Gram Vikas Kendra Vs. State of Gujarat & Ors.  INSC 1657 (20 October
SUPREME COURT OF INDIA CIVIL APPELLATE JURISDICTION CIVIL APPEAL NO. 7595 OF
2004 KOLAWANA GRAM VIKAS KENDRA ...APPELLANT VERSUS WITH
In these appeals, the challenge is to the orders of the Division
Bench of the High Court dated 30.9.2003 and 7.4.2003 dismissing the Letter
Patent Appeal Nos. 529 of 2003 and 1183 of 2002 filed by the appellant herein.
The appellant herein is a minority institution and that is an
admitted fact. It challenged the order dated 12/13.8.2002 on the ground that
the said order is violative of the provisions of Articles 14,29 and 30 of the
Constitution of India and is also violative of Section 40A of the Gujarat
Secondary Education Act, 1972. By that order, the District Education Officer,
Bharuch District, Bharuch had refused the permission to admit the selected
candidate in direct pay scheme for the purpose of grant. It so happened that
the appellant selected few candidates and sought a relief that their salaries
should be paid as the institution was admitted to 100% grant. The appellant
admittedly had not intimated the Department before making the selection and
proceeded to select the candidates without scrutiny of the Education
Department. This order was challenged before the learned Single Judge.
Learned Single Judge, by orders dated 18.9.2002 & 11.3.2003
dismissed the Special Civil Application Nos. 8697 of 2002 and 1022 of 2003
respectively relying on the law laid down by this Court and further relying on
the circular dated 6.10.1998 whereby it was obligatory on the part of minority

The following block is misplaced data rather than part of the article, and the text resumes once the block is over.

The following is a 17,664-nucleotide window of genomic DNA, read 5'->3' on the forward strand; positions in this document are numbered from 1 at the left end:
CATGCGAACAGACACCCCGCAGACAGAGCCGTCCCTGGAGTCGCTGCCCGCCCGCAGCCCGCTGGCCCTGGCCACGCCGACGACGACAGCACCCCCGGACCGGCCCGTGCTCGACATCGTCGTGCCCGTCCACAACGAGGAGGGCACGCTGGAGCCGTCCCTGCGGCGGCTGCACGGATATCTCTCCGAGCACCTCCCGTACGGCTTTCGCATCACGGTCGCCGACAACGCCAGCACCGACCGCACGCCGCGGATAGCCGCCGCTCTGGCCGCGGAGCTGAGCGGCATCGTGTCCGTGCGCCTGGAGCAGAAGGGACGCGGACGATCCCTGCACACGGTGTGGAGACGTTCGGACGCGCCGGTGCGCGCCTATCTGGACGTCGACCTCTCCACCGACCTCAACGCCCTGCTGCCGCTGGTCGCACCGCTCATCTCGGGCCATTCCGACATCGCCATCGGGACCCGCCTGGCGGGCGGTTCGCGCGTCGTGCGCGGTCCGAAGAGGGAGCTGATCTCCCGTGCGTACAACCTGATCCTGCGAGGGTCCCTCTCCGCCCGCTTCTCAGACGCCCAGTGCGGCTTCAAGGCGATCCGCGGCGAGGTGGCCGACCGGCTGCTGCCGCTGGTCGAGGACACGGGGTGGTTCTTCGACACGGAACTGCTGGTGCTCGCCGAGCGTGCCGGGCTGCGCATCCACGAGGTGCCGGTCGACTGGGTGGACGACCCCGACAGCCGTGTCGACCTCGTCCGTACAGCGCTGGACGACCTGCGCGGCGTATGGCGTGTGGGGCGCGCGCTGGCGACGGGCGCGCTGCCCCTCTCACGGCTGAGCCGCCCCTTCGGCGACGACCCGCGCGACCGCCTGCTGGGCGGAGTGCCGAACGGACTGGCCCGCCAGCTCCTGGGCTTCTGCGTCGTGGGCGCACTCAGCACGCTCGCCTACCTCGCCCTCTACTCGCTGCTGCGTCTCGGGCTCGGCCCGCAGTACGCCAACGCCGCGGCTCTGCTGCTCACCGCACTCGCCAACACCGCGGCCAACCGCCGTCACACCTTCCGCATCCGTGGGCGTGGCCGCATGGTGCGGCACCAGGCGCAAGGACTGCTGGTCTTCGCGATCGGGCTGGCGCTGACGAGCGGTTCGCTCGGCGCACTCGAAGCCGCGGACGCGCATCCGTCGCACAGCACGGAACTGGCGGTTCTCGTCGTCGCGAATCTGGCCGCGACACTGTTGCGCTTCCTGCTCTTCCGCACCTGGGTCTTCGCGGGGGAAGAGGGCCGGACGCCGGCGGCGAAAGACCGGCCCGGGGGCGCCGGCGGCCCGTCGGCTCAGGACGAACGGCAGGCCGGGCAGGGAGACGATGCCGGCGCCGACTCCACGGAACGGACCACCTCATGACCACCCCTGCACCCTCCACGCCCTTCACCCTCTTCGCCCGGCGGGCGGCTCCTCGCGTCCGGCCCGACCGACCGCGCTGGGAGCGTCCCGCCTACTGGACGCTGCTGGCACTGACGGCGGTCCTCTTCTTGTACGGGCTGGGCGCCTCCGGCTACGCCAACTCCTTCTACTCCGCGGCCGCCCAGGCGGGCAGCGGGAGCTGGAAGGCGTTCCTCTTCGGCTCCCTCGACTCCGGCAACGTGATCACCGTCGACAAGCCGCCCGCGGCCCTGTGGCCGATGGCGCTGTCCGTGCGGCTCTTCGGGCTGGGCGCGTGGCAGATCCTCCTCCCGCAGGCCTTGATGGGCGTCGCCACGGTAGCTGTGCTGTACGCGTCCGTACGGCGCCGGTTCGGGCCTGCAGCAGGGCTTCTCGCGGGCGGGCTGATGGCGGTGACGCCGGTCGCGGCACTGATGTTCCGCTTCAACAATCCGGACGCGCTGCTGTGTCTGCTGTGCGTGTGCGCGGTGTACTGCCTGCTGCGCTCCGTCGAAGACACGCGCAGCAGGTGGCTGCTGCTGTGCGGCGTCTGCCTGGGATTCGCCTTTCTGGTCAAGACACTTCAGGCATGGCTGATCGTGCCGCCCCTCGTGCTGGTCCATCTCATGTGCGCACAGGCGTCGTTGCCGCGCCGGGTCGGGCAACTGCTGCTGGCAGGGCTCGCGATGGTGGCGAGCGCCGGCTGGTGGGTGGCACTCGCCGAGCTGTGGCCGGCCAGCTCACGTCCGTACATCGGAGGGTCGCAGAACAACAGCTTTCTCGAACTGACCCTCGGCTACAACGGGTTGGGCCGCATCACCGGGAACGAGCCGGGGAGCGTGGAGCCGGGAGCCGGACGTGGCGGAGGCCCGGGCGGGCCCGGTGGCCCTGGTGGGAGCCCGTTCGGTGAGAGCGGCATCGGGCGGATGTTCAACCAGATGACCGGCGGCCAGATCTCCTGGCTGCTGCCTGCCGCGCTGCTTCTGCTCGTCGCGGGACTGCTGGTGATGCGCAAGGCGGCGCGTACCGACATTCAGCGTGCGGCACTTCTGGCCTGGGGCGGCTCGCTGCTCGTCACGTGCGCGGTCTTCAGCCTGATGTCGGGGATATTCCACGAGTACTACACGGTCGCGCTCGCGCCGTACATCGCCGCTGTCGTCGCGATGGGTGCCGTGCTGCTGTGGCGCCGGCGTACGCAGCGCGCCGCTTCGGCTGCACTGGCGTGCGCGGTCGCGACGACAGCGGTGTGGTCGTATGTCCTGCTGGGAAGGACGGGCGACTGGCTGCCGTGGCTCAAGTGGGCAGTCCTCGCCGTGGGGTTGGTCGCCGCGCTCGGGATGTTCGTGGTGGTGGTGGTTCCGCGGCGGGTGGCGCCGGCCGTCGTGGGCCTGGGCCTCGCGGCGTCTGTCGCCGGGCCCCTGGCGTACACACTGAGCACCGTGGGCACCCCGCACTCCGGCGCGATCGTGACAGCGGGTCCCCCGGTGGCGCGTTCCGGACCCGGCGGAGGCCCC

institutions to obtain prior approval from the State Government/competent
authority before making any new appointment. The said orders of the learned
Single Judge were challenged before the Division Bench which confirmed the said
orders relying on the "relevant circulars annexed with the petition".
The view taken by the Division Bench was that the no-objection certificate
insisted upon by the State Government was only with a view to regulate
recruitment process and, therefore, it could not be contended that the said policy
violated the constitutional mandate for minority institutions.
The Division Bench observed that the minority institution can
regulate its own procedure for the purpose of imparting education and managing
for obtaining Government aid and assistance by way of grant for the purpose of
schools, it was within the power of the government to put up such conditions of
insisting upon no-objection certificate. The orders passed by the Division
Bench are in challenge before us.
Mr. Huzefa Ahmadi, learned counsel appearing for the appellant in
his persuasive way tried to convince us that the aforementioned circular by
which the Government had provided that every minority institution should obtain
the prior approval from the competent authority to appoint the teachers would
amount to interference in the internal administration of minority institution.
We do not agree.
the circular dated 6.10.1998 provides is that all the government aided